3.4 Business Continuity Management (BCM)

Due to its widespread nature, the manner in which business continuity management is implemented will inevitably depend on the nature, complexity and scale of an organization’s risk profile and the environment in which it operates. It is also safe to presume that as organizations are never in full control of their business surroundings, all organizations will experience a business crisis and continuity event at some point (Shaw, 2004). It is therefore important to explore the various functions and functional areas that support the management of crisis events and continuity of business operations, their inter-dependencies, and the factors that will help co-ordinate these functions and functional areas into a comprehensive and integrated programme.

Business Continuity Management (BCM) has been described in many ways. However, there is not a generally accepted definition (Smit, 2005). BCM is defined by the Business Continuity Institute as the act of predicting events that will affect the organization’s mission-critical processes and functions, and ensure that it reacts to any event in a rehearsed and planned way (Gallagher, 2003). The goals of BCM also include making sure there is continuity of critical functions and business operations in all circumstances, foreseeing organizational risks, crises and disasters before they occur, and ensuring fast and efficient response to crises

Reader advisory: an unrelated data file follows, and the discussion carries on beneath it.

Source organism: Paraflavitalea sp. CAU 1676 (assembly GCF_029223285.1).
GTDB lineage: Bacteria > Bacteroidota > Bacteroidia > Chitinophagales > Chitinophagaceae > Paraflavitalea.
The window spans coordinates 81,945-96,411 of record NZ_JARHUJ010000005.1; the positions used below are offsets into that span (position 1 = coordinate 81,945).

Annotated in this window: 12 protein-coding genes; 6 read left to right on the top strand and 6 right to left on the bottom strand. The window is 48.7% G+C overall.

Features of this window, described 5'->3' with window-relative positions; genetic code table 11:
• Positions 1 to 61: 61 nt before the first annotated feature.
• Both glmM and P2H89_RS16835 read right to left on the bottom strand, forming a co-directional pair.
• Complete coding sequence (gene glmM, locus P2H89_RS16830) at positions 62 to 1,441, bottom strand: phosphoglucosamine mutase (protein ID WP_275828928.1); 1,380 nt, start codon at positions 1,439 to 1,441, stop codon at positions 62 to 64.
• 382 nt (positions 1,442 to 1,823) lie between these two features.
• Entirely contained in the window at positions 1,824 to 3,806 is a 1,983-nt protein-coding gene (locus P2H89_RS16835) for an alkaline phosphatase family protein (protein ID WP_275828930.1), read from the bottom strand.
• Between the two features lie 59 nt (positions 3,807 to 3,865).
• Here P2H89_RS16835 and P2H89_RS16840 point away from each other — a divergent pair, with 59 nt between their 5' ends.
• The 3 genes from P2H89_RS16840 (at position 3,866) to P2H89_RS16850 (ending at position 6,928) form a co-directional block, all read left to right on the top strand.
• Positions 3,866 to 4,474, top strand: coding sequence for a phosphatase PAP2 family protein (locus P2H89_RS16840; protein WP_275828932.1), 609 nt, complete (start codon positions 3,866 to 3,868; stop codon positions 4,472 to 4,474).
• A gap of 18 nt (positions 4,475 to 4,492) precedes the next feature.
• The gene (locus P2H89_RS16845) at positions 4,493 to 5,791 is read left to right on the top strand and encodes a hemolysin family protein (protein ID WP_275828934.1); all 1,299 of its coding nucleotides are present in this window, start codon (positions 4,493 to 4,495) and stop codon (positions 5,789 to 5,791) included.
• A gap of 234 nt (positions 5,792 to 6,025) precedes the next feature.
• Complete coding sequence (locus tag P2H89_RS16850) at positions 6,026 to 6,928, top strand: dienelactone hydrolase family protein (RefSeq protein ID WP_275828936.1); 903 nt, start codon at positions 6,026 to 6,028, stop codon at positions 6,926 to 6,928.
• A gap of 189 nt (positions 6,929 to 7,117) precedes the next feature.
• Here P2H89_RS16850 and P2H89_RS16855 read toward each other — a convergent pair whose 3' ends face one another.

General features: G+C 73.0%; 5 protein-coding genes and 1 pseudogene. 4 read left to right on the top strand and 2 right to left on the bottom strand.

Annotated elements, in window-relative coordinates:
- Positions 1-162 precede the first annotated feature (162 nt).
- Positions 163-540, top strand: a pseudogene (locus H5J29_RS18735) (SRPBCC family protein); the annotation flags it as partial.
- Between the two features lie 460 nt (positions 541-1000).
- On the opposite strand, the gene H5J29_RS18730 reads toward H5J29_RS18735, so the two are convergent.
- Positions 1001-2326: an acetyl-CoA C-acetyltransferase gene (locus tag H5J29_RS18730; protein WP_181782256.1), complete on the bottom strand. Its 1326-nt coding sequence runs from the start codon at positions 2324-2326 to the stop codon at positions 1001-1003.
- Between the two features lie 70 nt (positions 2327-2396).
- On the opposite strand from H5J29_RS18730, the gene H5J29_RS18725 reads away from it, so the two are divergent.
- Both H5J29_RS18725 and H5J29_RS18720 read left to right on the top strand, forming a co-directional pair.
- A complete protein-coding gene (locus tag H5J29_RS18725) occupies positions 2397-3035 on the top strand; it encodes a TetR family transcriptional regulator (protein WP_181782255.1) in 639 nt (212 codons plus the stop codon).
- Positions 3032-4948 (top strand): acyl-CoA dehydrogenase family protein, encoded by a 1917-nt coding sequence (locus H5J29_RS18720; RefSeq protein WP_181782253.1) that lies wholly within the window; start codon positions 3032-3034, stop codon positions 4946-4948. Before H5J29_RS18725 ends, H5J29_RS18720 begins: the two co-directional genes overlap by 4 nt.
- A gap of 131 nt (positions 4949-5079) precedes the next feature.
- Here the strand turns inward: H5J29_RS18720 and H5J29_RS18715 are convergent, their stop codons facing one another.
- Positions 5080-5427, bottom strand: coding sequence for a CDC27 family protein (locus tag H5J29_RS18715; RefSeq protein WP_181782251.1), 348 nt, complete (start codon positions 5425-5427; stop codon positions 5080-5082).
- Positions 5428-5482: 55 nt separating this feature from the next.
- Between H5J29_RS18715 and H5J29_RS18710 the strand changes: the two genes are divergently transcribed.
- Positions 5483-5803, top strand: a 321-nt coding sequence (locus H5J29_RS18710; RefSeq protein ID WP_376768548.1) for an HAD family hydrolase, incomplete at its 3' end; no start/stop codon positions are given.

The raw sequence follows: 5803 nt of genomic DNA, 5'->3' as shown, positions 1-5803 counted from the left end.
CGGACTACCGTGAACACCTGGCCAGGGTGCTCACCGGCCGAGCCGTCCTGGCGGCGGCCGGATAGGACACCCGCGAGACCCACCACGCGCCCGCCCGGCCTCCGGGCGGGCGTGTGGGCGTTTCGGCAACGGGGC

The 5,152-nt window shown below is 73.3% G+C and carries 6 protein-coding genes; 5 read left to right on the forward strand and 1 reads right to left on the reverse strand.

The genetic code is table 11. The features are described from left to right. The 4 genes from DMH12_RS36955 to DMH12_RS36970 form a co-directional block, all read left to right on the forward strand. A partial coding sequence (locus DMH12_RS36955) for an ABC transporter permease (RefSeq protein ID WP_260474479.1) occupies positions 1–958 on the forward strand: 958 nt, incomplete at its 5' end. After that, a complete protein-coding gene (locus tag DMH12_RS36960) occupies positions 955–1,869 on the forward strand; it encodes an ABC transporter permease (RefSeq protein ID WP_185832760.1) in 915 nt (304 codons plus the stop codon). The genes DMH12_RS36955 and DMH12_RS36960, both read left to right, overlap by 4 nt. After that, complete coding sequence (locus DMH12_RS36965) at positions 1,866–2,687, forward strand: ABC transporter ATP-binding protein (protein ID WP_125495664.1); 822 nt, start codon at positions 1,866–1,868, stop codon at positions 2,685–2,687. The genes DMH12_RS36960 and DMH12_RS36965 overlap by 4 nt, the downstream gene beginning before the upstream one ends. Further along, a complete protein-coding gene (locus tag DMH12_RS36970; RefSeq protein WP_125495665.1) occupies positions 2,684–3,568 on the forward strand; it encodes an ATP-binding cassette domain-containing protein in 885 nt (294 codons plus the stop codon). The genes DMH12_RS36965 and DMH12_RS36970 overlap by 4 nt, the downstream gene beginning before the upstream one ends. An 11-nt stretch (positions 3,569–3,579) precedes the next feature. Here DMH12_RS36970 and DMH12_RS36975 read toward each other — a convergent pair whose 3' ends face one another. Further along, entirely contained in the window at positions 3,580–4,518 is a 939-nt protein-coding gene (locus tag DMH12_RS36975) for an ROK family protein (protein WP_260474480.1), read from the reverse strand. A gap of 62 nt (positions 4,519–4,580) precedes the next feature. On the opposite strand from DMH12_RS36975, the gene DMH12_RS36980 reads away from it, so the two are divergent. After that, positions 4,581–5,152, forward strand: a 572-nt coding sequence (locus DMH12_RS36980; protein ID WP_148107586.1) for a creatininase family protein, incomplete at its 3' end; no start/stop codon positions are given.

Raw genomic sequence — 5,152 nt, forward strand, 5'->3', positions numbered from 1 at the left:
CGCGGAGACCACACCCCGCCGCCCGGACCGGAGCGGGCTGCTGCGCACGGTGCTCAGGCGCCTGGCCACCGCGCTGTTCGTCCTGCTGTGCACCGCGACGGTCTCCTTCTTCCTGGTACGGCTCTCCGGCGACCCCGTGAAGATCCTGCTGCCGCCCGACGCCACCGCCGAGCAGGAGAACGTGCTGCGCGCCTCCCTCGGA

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Figure 3: Framework for Business Continuity Management

Source: The British Standard for Business Continuity Management, 2006

According to Herbane et al., (2004) and Gibb and Buchanan (2006), BCM involves identifying with an organization’s needs, recognizing and managing risks that may interrupt the critical functions of a business, and ensuring effective recovery and business continuity in the event of unanticipated occurrences. BCM assists an organization in mapping out future worst case scenarios and how promptly the organization can restore its normal operations in the aftermath of a crisis. (Hayes, 2004) is of the opinion that BCM should be a major responsibility of top management as BCM aims to ensure lasting survival of the entire organization.

Several authors including Gallagher (2003), Herbane et al., (2004), Pitt and Goyal (2004), and Elliott et al., (2010), have debated on the evolution of BCM. In the 1970s, the primary focus of business continuity was on information technology (IT) and recovering computing systems, also disruptions caused by disasters such as fires, earthquakes and flooding. In the 1980s, business continuity still included IT but shifted to include other systems and facilities at both business and corporate unit levels. During the 1970s and 1980s, IT focus still played a huge part in business continuity and explains why a big fraction of existing literature on BCM relates to IT continuity (Elliott et al., 2010). However, business continuity was introduced as ‘Business Continuity Management’ in the late 1990s and early 2000s, and became a process of corporate competitive advantage to contribute to the sustainability and development of diverse business areas (Gill, 2006).

Figure 4: Typology of Continuity Approaches

Source: Herbane et al., (2004)